For its part, the Revolutionary Guard corps is well aware of the challenges it faces following the nuclear agreement and worries that the lifting of the sanctions will result in foreign companies entering the Iranian economy with the President’s blessing, thus endangering the organization’s economic interests. It needs to control the state’s economy not only to finance its own activities in Iran and beyond, but also to solidify its political status. Consequently, it is easier to understand the organization’s increased efforts to entrench its involvement in development and infrastructure projects throughout Iran. This trend has some serious ramifications: at the economic level, it could make it difficult to realize the reforms necessary for Iran’s economy, which suffers from severe structural flaws, particularly over-centralization and corruption; politically, it could help the Revolutionary Guards retain great political power in Iran’s internal balance of power, primarily vis-à-vis the President; and, when it comes to security, it could lead to increased presence throughout Iran, especially in the periphery, and deepen the organization’s penetration into society while serving security interests related to regime stability.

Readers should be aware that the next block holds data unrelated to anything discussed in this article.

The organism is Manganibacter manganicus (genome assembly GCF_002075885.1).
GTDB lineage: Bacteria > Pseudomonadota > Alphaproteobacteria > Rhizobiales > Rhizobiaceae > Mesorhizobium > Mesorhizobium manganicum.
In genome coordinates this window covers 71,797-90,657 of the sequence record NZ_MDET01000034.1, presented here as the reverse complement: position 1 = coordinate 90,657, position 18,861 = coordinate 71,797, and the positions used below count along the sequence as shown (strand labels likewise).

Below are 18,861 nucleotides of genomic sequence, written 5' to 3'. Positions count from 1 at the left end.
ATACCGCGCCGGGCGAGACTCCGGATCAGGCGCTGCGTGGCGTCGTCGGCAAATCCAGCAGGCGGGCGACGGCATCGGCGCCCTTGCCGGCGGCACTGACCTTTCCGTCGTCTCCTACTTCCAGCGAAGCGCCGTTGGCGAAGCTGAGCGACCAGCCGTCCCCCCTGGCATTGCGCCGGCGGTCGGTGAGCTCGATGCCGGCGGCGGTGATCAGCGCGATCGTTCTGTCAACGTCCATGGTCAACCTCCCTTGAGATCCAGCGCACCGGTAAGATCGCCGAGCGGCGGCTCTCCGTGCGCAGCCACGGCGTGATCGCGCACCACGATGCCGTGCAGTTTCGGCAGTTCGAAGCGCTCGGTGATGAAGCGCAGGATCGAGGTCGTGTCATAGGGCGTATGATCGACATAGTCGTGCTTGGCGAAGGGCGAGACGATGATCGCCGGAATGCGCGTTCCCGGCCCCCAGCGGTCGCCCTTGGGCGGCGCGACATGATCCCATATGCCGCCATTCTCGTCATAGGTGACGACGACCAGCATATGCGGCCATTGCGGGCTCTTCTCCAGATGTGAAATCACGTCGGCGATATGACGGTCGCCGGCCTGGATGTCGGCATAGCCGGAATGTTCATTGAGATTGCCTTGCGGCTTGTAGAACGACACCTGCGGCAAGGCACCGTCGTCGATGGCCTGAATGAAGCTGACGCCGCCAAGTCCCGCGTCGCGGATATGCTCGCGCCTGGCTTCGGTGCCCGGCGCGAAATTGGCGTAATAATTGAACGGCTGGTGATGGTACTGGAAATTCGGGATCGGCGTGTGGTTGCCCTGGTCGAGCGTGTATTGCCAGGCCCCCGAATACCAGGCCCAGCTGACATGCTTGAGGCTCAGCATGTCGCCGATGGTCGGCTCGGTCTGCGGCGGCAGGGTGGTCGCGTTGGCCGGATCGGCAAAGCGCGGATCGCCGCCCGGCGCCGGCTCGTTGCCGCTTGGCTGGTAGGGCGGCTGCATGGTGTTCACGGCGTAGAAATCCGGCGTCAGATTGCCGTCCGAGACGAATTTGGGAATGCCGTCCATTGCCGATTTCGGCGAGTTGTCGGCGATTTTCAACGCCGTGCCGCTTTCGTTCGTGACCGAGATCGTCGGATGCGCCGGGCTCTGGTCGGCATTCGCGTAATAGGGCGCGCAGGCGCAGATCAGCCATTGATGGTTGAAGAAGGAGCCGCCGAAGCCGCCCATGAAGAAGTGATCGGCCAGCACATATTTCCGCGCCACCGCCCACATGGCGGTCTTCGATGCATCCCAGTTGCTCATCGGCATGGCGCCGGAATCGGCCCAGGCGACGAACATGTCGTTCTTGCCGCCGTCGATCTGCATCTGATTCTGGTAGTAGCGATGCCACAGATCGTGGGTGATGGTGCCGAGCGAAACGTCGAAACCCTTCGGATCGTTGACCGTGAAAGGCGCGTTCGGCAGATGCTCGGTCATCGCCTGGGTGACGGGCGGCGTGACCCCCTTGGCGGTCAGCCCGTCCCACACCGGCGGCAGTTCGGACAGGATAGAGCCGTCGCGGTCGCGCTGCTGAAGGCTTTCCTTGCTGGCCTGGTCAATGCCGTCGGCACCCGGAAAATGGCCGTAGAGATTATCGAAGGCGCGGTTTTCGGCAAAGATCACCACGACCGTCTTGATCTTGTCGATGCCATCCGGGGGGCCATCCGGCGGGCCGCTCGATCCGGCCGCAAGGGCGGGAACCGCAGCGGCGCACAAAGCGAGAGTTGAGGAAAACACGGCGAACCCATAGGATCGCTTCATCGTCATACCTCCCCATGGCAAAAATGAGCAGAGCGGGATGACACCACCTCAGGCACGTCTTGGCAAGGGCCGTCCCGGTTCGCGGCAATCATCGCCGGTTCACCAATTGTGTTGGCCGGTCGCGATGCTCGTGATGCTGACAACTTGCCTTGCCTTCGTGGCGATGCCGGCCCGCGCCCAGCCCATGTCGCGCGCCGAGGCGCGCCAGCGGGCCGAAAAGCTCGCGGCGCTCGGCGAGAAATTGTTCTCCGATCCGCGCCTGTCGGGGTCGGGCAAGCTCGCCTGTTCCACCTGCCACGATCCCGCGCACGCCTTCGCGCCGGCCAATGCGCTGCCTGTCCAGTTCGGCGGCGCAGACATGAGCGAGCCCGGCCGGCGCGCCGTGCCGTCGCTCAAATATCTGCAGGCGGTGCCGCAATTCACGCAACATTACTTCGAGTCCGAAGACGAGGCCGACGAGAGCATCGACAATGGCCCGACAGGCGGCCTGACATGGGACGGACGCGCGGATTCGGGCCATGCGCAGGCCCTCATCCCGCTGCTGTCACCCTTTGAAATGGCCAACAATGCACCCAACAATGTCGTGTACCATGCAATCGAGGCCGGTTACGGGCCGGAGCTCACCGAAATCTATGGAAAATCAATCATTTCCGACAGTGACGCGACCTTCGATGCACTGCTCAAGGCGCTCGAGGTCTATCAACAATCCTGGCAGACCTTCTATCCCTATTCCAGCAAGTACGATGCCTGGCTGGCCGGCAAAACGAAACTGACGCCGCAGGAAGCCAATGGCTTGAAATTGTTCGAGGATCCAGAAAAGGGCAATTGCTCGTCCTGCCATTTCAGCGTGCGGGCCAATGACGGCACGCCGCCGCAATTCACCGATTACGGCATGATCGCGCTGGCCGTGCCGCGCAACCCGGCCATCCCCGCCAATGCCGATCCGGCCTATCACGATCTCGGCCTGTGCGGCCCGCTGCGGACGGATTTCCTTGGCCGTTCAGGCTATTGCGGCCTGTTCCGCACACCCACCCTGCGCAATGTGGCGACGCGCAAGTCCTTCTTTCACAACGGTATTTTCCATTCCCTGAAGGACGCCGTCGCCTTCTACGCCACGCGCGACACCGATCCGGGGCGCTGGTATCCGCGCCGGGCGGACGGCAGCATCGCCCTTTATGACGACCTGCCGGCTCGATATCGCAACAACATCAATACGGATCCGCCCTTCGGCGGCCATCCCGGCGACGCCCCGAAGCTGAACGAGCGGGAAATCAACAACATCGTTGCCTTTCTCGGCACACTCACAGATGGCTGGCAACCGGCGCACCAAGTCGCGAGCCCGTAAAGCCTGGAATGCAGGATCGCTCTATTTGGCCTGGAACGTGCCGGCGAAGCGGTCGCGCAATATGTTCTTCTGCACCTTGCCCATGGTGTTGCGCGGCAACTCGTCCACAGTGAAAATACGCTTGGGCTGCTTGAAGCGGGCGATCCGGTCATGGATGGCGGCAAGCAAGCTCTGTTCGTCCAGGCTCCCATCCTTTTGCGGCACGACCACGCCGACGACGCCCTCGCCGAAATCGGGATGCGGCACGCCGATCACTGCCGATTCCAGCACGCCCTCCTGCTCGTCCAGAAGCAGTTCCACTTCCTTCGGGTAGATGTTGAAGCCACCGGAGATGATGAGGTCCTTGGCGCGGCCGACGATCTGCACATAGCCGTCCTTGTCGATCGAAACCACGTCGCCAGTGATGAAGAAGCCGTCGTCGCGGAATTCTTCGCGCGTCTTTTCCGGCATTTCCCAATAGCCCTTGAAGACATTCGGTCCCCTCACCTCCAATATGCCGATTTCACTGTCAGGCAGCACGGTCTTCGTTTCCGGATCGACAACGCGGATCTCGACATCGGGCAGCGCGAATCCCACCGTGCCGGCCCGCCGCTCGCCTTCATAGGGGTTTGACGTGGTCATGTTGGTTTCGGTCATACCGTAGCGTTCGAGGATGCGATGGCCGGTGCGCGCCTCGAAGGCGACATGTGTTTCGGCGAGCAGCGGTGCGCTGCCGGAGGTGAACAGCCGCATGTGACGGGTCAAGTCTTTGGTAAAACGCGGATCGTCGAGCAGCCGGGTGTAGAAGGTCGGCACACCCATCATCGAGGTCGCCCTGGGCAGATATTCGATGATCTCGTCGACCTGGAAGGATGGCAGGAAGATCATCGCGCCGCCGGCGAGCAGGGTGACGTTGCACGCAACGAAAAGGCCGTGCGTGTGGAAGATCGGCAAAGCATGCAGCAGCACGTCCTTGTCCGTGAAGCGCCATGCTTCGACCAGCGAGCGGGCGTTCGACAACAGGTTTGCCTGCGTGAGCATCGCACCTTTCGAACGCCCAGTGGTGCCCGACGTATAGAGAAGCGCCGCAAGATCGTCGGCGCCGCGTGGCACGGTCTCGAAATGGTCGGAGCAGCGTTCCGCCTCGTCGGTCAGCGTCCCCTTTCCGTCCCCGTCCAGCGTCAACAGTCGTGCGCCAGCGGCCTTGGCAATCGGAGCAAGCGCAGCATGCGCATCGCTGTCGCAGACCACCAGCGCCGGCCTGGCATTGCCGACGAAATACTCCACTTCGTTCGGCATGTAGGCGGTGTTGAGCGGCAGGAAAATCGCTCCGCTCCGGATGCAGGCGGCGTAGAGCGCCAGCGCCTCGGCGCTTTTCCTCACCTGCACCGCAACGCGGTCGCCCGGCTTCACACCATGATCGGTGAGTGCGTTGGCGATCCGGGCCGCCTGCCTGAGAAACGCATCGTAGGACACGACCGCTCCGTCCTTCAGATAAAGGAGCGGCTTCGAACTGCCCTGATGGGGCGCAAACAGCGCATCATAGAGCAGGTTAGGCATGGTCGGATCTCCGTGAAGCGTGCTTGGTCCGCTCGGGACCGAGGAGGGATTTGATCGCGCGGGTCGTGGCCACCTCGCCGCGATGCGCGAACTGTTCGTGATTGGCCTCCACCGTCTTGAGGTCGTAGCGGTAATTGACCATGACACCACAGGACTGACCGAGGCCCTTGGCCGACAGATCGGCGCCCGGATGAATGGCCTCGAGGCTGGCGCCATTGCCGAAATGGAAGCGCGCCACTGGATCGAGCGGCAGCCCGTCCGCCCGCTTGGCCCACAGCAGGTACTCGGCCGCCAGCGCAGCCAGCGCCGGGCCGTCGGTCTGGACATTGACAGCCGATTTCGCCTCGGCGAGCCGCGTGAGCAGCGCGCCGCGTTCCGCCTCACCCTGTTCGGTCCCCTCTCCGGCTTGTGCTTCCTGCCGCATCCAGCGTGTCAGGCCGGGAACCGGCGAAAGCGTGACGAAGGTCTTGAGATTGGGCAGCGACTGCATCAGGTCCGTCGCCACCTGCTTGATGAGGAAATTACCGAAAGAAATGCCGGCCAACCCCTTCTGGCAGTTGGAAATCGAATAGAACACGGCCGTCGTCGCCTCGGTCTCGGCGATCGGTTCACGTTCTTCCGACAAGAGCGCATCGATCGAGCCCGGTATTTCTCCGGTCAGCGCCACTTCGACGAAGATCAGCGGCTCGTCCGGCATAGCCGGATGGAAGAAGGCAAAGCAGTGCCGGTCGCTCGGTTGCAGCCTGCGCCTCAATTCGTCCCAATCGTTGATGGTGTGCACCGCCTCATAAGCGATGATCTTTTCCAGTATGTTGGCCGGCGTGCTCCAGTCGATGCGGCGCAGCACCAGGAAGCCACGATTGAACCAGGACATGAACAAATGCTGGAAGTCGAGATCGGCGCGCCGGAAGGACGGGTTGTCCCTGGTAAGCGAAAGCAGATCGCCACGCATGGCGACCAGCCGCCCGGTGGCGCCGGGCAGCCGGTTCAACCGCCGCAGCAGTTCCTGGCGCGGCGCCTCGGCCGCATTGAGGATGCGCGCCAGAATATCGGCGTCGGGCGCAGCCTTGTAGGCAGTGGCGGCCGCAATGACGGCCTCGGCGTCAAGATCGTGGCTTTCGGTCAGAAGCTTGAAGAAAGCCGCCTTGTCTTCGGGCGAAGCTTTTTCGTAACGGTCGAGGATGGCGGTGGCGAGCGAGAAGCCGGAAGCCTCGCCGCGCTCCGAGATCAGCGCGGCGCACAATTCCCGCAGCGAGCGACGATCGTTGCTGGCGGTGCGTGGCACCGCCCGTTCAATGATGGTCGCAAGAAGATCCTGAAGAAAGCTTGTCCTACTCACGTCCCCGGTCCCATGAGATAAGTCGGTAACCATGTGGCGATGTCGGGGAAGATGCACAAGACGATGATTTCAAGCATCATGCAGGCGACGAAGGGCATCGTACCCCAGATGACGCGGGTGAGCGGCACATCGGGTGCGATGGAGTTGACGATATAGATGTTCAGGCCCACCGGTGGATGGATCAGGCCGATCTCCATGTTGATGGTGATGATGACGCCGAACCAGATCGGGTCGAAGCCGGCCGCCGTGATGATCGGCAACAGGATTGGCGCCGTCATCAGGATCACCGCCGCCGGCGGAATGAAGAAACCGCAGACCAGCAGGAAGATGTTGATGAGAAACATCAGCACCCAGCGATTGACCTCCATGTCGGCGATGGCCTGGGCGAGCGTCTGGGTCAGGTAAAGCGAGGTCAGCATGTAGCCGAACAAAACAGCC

Alongside the benefits to the Revolutionary Guards from the growing involvement in the economy, the trend is rife with risk. Although economic activity is ostensibly managed separately from military and operational tasks, the involvement of the organization’s top leadership in large economic projects might affect their ability to focus on core missions and in turn, damage operational efficiency. Moreover, the more the IRGC involvement in economic projects grows, the greater the danger it will lead to increased corruption, which is a major flaw in the Iranian economy. This might erode the organization’s public image, which has already been tarnished because of the politicization of the Revolutionary Guards in recent decades and further the alienation between the public and the regime’s institutions.